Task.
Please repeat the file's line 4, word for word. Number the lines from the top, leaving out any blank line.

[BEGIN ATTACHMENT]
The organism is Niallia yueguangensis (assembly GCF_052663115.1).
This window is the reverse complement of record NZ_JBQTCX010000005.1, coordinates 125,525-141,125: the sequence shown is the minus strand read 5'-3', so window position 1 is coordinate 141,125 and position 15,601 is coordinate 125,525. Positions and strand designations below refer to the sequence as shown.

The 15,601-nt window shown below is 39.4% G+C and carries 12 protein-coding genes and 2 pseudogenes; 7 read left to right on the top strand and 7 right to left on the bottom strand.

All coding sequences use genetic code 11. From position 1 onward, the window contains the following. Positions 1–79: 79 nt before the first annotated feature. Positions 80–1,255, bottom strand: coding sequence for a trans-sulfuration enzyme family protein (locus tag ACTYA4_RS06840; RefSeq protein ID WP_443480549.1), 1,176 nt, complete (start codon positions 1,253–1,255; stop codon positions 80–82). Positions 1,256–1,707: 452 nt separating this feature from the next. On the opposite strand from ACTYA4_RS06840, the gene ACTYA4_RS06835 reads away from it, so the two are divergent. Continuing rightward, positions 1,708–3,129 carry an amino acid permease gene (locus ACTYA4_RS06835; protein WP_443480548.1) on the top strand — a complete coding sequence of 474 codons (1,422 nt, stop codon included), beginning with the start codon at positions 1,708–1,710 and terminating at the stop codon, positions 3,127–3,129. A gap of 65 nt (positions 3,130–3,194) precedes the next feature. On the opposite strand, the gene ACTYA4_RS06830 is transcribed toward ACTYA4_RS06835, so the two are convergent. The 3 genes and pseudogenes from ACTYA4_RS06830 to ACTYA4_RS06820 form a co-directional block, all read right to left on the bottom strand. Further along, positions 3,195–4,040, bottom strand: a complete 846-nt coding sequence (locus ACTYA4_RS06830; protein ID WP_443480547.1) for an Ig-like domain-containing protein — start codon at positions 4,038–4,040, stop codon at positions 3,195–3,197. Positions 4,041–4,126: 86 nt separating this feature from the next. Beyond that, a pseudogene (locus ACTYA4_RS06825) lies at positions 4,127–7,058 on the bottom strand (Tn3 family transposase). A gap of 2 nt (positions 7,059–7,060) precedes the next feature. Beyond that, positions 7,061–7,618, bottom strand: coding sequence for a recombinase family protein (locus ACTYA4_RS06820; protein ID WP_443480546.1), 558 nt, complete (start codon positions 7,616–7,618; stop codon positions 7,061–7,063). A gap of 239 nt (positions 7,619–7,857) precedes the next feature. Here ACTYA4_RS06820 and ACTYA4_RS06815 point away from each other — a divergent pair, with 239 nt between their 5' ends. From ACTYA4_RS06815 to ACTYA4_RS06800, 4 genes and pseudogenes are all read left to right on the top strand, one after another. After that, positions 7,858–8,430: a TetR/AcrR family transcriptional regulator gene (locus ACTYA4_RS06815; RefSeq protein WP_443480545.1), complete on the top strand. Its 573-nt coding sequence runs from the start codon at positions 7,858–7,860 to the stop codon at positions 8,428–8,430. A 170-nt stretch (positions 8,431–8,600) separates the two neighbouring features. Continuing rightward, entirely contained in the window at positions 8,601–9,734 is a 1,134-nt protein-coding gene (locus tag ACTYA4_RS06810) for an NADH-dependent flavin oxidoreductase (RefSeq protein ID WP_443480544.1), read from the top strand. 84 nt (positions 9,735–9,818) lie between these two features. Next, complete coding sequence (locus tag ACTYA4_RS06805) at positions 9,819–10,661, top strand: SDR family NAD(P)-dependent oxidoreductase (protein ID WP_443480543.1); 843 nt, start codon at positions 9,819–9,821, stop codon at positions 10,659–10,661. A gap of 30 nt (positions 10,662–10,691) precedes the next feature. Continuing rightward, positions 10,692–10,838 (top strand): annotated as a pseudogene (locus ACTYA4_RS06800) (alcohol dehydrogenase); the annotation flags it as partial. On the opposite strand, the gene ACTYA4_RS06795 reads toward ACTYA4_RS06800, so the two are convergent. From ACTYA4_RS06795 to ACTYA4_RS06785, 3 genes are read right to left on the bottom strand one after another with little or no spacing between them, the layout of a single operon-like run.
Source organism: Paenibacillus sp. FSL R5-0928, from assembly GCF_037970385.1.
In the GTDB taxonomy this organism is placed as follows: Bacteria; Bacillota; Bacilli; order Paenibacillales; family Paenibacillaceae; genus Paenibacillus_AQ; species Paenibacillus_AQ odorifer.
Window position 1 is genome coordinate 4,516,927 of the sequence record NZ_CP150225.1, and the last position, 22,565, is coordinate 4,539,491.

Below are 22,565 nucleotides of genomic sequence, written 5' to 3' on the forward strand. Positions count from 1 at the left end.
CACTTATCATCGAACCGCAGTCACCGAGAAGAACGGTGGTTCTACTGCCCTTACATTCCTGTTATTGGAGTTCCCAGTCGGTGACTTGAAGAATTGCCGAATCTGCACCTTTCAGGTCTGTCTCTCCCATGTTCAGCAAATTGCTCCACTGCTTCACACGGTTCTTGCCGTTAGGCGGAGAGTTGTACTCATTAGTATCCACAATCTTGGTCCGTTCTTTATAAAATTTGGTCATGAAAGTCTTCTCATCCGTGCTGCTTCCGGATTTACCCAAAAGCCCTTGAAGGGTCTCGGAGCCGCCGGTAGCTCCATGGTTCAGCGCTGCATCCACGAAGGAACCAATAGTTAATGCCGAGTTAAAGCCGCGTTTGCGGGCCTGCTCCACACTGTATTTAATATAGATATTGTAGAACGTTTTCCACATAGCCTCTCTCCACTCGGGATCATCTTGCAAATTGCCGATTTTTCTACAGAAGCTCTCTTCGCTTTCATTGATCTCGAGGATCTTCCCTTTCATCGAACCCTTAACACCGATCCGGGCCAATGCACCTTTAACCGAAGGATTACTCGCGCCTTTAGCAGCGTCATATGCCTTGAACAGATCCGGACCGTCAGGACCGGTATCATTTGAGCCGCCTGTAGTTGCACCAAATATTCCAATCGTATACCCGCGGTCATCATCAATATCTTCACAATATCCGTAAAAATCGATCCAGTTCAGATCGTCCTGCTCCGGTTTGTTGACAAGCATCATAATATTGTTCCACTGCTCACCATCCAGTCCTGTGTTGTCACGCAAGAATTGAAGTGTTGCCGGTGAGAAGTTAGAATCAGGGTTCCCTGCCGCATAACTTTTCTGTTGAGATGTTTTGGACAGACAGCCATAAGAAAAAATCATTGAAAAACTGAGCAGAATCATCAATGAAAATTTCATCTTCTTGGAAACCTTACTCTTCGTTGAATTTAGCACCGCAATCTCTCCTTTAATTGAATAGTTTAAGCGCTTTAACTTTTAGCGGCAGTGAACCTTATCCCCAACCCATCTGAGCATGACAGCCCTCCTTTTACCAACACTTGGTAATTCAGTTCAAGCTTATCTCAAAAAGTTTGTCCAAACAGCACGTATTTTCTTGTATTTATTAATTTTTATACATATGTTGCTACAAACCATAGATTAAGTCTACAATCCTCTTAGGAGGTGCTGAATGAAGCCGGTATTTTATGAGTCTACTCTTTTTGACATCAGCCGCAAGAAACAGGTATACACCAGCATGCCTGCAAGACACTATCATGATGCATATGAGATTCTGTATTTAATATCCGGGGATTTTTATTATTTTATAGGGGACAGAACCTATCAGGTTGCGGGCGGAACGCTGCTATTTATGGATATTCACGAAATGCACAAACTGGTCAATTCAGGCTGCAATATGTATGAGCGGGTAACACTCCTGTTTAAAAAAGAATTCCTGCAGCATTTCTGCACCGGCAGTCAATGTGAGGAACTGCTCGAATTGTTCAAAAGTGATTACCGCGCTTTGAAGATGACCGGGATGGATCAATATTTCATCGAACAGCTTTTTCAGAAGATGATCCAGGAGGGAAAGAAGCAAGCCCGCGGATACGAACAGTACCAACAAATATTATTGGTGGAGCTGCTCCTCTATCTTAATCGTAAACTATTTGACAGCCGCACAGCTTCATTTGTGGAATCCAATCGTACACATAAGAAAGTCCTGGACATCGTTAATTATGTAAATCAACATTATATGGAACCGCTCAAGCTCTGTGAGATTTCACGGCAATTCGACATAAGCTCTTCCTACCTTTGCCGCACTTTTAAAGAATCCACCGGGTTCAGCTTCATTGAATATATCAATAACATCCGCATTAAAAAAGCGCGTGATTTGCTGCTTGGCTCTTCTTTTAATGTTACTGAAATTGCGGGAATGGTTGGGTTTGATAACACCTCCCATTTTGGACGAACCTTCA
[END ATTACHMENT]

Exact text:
All coding sequences use genetic code 11. From position 1 onward, the window contains the following. Positions 1–79: 79 nt before the first annotated feature. Positions 80–1,255, bottom strand: coding sequence for a trans-sulfuration enzyme family protein (locus tag ACTYA4_RS06840; RefSeq protein ID WP_443480549.1), 1,176 nt, complete (start codon positions 1,253–1,255; stop codon positions 80–82). Positions 1,256–1,707: 452 nt separating this feature from the next. On the opposite strand from ACTYA4_RS06840, the gene ACTYA4_RS06835 reads away from it, so the two are divergent. Continuing rightward, positions 1,708–3,129 carry an amino acid permease gene (locus ACTYA4_RS06835; protein WP_443480548.1) on the top strand — a complete coding sequence of 474 codons (1,422 nt, stop codon included), beginning with the start codon at positions 1,708–1,710 and terminating at the stop codon, positions 3,127–3,129. A gap of 65 nt (positions 3,130–3,194) precedes the next feature. On the opposite strand, the gene ACTYA4_RS06830 is transcribed toward ACTYA4_RS06835, so the two are convergent. The 3 genes and pseudogenes from ACTYA4_RS06830 to ACTYA4_RS06820 form a co-directional block, all read right to left on the bottom strand. Further along, positions 3,195–4,040, bottom strand: a complete 846-nt coding sequence (locus ACTYA4_RS06830; protein ID WP_443480547.1) for an Ig-like domain-containing protein — start codon at positions 4,038–4,040, stop codon at positions 3,195–3,197. Positions 4,041–4,126: 86 nt separating this feature from the next. Beyond that, a pseudogene (locus ACTYA4_RS06825) lies at positions 4,127–7,058 on the bottom strand (Tn3 family transposase). A gap of 2 nt (positions 7,059–7,060) precedes the next feature. Beyond that, positions 7,061–7,618, bottom strand: coding sequence for a recombinase family protein (locus ACTYA4_RS06820; protein ID WP_443480546.1), 558 nt, complete (start codon positions 7,616–7,618; stop codon positions 7,061–7,063). A gap of 239 nt (positions 7,619–7,857) precedes the next feature. Here ACTYA4_RS06820 and ACTYA4_RS06815 point away from each other — a divergent pair, with 239 nt between their 5' ends. From ACTYA4_RS06815 to ACTYA4_RS06800, 4 genes and pseudogenes are all read left to right on the top strand, one after another. After that, positions 7,858–8,430: a TetR/AcrR family transcriptional regulator gene (locus ACTYA4_RS06815; RefSeq protein WP_443480545.1), complete on the top strand. Its 573-nt coding sequence runs from the start codon at positions 7,858–7,860 to the stop codon at positions 8,428–8,430. A 170-nt stretch (positions 8,431–8,600) separates the two neighbouring features. Continuing rightward, entirely contained in the window at positions 8,601–9,734 is a 1,134-nt protein-coding gene (locus tag ACTYA4_RS06810) for an NADH-dependent flavin oxidoreductase (RefSeq protein ID WP_443480544.1), read from the top strand. 84 nt (positions 9,735–9,818) lie between these two features. Next, complete coding sequence (locus tag ACTYA4_RS06805) at positions 9,819–10,661, top strand: SDR family NAD(P)-dependent oxidoreductase (protein ID WP_443480543.1); 843 nt, start codon at positions 9,819–9,821, stop codon at positions 10,659–10,661. A gap of 30 nt (positions 10,662–10,691) precedes the next feature. Continuing rightward, positions 10,692–10,838 (top strand): annotated as a pseudogene (locus ACTYA4_RS06800) (alcohol dehydrogenase); the annotation flags it as partial. On the opposite strand, the gene ACTYA4_RS06795 reads toward ACTYA4_RS06800, so the two are convergent. From ACTYA4_RS06795 to ACTYA4_RS06785, 3 genes are read right to left on the bottom strand one after another with little or no spacing between them, the layout of a single operon-like run.